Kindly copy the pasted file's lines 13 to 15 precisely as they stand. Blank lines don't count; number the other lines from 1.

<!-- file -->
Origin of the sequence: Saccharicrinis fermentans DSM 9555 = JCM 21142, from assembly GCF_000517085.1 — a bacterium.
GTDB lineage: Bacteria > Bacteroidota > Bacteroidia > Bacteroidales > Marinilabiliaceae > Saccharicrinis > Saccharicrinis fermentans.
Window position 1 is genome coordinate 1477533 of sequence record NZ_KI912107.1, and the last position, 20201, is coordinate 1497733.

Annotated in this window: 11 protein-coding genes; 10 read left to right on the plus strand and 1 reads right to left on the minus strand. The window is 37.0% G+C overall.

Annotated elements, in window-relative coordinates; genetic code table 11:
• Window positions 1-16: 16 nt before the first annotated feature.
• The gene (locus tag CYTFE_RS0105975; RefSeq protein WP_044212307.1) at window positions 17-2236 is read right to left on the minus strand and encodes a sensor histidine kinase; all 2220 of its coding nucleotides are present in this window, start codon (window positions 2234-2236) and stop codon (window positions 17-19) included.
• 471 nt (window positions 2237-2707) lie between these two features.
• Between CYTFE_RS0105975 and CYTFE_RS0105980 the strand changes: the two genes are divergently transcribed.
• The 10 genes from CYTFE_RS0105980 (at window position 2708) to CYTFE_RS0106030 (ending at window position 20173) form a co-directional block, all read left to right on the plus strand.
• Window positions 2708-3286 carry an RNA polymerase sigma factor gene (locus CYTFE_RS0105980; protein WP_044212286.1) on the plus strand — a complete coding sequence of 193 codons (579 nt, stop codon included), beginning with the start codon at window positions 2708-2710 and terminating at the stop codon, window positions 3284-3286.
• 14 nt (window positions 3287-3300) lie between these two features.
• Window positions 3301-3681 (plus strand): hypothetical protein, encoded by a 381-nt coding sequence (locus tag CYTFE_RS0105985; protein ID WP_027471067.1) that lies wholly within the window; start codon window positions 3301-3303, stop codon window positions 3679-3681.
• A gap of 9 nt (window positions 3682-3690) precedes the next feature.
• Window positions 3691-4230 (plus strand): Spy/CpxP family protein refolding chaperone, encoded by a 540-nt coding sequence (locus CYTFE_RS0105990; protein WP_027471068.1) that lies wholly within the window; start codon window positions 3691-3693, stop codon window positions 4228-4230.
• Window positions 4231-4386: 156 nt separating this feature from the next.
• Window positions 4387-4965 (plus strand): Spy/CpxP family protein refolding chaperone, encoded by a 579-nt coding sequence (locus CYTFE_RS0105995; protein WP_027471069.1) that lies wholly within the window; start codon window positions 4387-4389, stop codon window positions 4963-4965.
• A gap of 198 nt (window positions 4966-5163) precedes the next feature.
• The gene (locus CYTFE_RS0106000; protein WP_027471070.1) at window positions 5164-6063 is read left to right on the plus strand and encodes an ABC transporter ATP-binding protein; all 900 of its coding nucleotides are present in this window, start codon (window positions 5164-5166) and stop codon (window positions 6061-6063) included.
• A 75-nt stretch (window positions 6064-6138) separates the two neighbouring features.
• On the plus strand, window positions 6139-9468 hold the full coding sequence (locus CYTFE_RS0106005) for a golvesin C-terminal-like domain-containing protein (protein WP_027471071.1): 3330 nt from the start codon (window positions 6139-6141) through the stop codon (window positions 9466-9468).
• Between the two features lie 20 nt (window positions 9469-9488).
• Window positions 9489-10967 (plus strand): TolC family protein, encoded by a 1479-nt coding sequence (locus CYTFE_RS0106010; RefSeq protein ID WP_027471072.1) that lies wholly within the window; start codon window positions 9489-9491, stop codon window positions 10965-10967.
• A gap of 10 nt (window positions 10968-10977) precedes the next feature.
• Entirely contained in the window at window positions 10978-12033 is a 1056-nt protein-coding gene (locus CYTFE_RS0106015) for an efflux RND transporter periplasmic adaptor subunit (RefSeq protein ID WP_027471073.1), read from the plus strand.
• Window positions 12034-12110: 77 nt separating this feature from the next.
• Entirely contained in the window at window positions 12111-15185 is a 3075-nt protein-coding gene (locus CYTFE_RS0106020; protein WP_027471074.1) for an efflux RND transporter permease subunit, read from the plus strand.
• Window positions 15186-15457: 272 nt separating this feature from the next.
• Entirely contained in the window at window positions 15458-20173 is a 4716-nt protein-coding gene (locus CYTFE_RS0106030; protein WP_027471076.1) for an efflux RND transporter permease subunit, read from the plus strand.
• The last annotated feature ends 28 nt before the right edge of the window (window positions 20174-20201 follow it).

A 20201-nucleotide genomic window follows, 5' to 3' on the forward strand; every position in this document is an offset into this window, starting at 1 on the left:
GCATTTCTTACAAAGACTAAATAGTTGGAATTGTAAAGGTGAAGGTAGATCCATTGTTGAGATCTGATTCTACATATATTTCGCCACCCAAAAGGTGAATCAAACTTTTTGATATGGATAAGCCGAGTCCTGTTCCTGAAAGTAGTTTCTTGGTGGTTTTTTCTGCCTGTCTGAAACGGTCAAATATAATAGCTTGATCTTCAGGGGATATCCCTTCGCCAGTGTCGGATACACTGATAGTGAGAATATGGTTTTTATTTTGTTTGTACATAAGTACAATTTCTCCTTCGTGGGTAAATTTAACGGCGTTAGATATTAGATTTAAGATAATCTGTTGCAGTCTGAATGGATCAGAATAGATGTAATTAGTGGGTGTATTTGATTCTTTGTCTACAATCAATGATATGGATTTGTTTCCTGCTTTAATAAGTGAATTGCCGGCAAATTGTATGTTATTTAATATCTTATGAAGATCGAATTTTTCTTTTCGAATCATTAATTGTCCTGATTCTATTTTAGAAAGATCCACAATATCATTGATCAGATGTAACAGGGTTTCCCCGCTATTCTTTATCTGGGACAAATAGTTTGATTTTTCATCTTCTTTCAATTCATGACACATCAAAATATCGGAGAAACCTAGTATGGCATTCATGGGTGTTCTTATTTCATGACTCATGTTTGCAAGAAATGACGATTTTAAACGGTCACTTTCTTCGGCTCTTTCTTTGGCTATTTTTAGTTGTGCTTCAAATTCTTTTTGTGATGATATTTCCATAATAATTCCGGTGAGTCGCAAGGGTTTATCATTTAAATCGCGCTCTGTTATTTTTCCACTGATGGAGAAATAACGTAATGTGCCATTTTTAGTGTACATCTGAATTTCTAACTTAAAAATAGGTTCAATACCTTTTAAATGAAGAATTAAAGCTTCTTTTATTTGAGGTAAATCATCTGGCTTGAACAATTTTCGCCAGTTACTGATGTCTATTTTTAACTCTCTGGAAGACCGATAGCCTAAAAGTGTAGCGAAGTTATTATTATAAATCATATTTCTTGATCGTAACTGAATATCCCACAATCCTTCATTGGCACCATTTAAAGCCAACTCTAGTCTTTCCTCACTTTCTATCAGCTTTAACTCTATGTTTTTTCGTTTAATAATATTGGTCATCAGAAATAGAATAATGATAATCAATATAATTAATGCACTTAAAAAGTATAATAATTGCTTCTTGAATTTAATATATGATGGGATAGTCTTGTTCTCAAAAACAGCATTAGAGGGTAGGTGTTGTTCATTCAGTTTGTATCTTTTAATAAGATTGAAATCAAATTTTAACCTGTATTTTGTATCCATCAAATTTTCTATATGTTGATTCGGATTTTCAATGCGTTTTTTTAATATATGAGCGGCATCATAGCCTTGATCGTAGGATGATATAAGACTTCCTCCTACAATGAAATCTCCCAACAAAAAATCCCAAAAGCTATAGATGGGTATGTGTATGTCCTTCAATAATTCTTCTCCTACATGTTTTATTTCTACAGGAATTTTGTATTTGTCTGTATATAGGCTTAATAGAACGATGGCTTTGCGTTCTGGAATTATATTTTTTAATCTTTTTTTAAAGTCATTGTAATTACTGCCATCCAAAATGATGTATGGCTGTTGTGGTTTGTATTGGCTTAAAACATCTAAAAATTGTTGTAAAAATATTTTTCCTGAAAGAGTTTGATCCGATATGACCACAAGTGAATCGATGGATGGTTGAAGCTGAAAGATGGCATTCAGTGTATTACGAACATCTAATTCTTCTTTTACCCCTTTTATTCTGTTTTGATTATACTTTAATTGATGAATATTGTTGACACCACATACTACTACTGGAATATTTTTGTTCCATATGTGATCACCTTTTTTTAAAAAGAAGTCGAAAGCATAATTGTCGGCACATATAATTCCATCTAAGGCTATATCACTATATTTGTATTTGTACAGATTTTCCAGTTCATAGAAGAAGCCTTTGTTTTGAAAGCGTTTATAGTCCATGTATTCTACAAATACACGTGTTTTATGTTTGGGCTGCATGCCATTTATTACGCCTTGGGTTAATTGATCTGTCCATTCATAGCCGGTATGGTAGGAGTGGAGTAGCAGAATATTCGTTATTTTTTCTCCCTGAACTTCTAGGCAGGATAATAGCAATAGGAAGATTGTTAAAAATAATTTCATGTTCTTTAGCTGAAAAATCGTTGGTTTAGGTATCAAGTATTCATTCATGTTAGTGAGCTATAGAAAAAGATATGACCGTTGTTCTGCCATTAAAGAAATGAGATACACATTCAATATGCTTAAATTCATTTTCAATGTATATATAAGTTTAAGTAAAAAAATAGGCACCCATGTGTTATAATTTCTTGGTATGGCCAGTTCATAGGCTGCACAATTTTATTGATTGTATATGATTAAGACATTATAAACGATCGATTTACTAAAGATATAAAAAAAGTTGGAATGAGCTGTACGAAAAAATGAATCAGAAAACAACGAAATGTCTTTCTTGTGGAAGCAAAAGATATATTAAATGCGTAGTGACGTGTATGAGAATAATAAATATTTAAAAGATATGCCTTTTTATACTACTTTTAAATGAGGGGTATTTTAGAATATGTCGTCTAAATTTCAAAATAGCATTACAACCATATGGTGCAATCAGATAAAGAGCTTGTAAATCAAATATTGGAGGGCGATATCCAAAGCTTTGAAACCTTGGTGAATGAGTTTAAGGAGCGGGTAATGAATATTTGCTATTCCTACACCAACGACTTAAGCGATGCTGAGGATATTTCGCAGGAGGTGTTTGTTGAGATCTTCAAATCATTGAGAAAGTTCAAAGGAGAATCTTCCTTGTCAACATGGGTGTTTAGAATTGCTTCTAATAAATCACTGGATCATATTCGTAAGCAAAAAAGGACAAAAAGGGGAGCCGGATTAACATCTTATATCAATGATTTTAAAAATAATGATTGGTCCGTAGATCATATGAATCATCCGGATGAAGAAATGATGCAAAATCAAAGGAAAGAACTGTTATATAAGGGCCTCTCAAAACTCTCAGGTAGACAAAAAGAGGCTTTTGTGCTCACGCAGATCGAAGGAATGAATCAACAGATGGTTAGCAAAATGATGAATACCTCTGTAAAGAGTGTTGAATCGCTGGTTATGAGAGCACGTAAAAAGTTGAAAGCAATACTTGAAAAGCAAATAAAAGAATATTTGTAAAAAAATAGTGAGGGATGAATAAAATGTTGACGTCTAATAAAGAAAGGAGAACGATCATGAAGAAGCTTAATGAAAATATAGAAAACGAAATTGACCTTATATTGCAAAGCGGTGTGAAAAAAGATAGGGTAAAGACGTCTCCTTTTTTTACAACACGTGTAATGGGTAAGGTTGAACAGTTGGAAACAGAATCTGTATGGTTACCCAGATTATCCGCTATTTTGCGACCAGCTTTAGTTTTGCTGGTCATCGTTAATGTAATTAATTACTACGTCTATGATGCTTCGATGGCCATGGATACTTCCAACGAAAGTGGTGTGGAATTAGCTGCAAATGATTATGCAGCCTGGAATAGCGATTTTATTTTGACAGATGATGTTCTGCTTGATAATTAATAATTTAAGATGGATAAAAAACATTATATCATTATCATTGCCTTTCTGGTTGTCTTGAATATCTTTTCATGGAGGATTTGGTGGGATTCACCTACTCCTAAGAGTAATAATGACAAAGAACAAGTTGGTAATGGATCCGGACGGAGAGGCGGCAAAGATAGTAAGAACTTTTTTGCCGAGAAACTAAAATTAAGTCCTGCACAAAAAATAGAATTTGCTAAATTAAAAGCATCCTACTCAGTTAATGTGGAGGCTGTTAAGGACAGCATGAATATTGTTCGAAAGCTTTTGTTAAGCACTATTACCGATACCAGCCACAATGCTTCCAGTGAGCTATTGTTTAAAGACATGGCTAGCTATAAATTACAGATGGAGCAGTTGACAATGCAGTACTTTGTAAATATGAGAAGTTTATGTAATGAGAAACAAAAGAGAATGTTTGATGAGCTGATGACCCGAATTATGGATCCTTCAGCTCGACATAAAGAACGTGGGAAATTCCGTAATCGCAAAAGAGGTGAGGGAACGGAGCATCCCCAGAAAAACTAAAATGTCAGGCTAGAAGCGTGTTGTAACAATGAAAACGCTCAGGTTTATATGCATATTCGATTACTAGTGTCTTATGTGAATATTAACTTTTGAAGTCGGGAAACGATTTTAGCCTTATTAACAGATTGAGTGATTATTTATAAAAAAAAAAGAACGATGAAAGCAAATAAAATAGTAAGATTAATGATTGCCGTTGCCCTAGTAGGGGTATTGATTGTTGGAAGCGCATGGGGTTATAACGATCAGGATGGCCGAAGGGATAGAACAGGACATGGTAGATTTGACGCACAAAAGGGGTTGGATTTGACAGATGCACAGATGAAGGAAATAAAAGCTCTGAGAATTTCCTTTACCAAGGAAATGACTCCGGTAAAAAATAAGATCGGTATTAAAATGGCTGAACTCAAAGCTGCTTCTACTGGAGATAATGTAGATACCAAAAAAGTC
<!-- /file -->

• Window positions 3301-3681 (plus strand): hypothetical protein, encoded by a 381-nt coding sequence (locus tag CYTFE_RS0105985; protein ID WP_027471067.1) that lies wholly within the window; start codon window positions 3301-3303, stop codon window positions 3679-3681.
• A gap of 9 nt (window positions 3682-3690) precedes the next feature.
• Window positions 3691-4230 (plus strand): Spy/CpxP family protein refolding chaperone, encoded by a 540-nt coding sequence (locus CYTFE_RS0105990; protein WP_027471068.1) that lies wholly within the window; start codon window positions 3691-3693, stop codon window positions 4228-4230.